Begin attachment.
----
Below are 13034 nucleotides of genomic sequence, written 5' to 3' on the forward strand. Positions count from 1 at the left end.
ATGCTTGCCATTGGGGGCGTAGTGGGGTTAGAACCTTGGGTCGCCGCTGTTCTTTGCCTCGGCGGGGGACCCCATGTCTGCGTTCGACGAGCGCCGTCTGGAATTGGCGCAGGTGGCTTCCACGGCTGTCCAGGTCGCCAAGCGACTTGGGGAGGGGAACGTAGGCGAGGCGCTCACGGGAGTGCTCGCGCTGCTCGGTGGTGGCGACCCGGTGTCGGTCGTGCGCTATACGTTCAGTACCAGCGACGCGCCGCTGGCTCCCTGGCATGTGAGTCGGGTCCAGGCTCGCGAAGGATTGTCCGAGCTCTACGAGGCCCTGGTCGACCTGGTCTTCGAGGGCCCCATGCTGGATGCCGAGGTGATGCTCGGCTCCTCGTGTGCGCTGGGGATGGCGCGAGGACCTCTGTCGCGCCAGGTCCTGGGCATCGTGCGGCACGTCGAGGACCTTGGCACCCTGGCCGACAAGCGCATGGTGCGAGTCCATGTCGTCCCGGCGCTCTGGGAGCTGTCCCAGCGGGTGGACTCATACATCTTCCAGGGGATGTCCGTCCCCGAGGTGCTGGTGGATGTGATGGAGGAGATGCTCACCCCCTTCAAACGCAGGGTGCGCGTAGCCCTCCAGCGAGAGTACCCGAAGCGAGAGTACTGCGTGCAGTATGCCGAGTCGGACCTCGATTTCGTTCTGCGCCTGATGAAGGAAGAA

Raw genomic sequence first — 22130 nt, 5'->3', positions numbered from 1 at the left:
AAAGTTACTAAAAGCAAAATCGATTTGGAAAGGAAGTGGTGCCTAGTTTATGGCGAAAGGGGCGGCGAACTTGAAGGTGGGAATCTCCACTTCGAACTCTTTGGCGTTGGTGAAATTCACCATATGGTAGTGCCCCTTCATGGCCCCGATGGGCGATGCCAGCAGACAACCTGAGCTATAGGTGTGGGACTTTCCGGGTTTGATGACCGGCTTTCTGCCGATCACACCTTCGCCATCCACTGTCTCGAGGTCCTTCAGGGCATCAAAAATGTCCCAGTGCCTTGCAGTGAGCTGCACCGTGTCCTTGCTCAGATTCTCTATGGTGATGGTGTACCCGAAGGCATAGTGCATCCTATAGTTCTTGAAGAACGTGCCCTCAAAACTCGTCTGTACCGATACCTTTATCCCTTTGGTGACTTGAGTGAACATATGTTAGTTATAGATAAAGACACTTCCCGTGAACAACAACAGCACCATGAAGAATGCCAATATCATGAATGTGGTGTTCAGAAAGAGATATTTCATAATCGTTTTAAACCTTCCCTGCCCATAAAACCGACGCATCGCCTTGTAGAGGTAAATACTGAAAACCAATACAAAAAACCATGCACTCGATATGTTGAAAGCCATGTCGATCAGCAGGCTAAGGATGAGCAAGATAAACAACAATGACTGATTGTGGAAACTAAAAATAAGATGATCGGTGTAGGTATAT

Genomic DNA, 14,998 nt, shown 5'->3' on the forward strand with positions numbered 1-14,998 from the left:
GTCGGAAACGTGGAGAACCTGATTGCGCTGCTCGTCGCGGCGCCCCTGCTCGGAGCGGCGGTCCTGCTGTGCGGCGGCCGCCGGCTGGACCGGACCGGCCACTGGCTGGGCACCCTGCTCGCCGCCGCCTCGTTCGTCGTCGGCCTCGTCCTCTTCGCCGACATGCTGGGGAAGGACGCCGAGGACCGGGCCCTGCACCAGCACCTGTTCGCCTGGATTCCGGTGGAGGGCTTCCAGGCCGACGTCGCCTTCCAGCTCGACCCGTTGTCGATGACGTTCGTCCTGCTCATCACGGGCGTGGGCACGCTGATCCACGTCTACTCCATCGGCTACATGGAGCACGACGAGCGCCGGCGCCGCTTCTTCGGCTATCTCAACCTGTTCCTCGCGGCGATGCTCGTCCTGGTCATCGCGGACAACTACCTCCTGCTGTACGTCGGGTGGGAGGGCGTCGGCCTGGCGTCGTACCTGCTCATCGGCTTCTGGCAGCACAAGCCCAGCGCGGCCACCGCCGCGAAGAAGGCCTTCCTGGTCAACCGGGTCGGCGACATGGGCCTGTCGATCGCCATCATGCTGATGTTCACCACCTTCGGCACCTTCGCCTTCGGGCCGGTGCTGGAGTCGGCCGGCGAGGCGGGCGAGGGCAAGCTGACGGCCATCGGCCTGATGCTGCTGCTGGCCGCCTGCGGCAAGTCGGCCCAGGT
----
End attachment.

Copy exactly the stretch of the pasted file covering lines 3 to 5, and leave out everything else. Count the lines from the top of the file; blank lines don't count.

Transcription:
Raw genomic sequence first — 22130 nt, 5'->3', positions numbered from 1 at the left:
AAAGTTACTAAAAGCAAAATCGATTTGGAAAGGAAGTGGTGCCTAGTTTATGGCGAAAGGGGCGGCGAACTTGAAGGTGGGAATCTCCACTTCGAACTCTTTGGCGTTGGTGAAATTCACCATATGGTAGTGCCCCTTCATGGCCCCGATGGGCGATGCCAGCAGACAACCTGAGCTATAGGTGTGGGACTTTCCGGGTTTGATGACCGGCTTTCTGCCGATCACACCTTCGCCATCCACTGTCTCGAGGTCCTTCAGGGCATCAAAAATGTCCCAGTGCCTTGCAGTGAGCTGCACCGTGTCCTTGCTCAGATTCTCTATGGTGATGGTGTACCCGAAGGCATAGTGCATCCTATAGTTCTTGAAGAACGTGCCCTCAAAACTCGTCTGTACCGATACCTTTATCCCTTTGGTGACTTGAGTGAACATATGTTAGTTATAGATAAAGACACTTCCCGTGAACAACAACAGCACCATGAAGAATGCCAATATCATGAATGTGGTGTTCAGAAAGAGATATTTCATAATCGTTTTAAACCTTCCCTGCCCATAAAACCGACGCATCGCCTTGTAGAGGTAAATACTGAAAACCAATACAAAAAACCATGCACTCGATATGTTGAAAGCCATGTCGATCAGCAGGCTAAGGATGAGCAAGATAAACAACAATGACTGATTGTGGAAACTAAAAATAAGATGATCGGTGTAGGTATAT

Genomic DNA, 14,998 nt, shown 5'->3' on the forward strand with positions numbered 1-14,998 from the left: